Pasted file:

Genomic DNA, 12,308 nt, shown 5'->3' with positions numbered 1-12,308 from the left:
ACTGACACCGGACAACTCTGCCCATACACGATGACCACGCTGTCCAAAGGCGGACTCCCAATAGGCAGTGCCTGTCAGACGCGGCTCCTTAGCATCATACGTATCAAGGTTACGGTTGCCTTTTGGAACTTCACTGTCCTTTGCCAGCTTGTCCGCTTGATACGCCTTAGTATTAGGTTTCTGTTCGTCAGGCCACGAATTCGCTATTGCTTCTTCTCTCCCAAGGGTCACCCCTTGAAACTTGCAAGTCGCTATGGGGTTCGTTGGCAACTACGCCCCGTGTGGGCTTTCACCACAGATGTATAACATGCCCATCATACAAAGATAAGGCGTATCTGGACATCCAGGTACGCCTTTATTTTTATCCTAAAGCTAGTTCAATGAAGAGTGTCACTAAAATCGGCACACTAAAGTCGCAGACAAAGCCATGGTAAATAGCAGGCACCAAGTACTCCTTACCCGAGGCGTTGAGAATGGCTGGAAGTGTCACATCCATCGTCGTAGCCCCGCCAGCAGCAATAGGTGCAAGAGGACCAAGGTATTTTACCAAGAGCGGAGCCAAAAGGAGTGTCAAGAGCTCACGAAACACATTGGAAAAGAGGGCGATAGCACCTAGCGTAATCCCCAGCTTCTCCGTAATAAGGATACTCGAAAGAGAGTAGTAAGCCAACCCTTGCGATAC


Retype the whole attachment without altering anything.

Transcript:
Genomic DNA, 12,308 nt, shown 5'->3' with positions numbered 1-12,308 from the left:
ACTGACACCGGACAACTCTGCCCATACACGATGACCACGCTGTCCAAAGGCGGACTCCCAATAGGCAGTGCCTGTCAGACGCGGCTCCTTAGCATCATACGTATCAAGGTTACGGTTGCCTTTTGGAACTTCACTGTCCTTTGCCAGCTTGTCCGCTTGATACGCCTTAGTATTAGGTTTCTGTTCGTCAGGCCACGAATTCGCTATTGCTTCTTCTCTCCCAAGGGTCACCCCTTGAAACTTGCAAGTCGCTATGGGGTTCGTTGGCAACTACGCCCCGTGTGGGCTTTCACCACAGATGTATAACATGCCCATCATACAAAGATAAGGCGTATCTGGACATCCAGGTACGCCTTTATTTTTATCCTAAAGCTAGTTCAATGAAGAGTGTCACTAAAATCGGCACACTAAAGTCGCAGACAAAGCCATGGTAAATAGCAGGCACCAAGTACTCCTTACCCGAGGCGTTGAGAATGGCTGGAAGTGTCACATCCATCGTCGTAGCCCCGCCAGCAGCAATAGGTGCAAGAGGACCAAGGTATTTTACCAAGAGCGGAGCCAAAAGGAGTGTCAAGAGCTCACGAAACACATTGGAAAAGAGGGCGATAGCACCTAGCGTAATCCCCAGCTTCTCCGTAATAAGGATACTCGAAAGAGAGTAGTAAGCCAACCCTTGCGATAC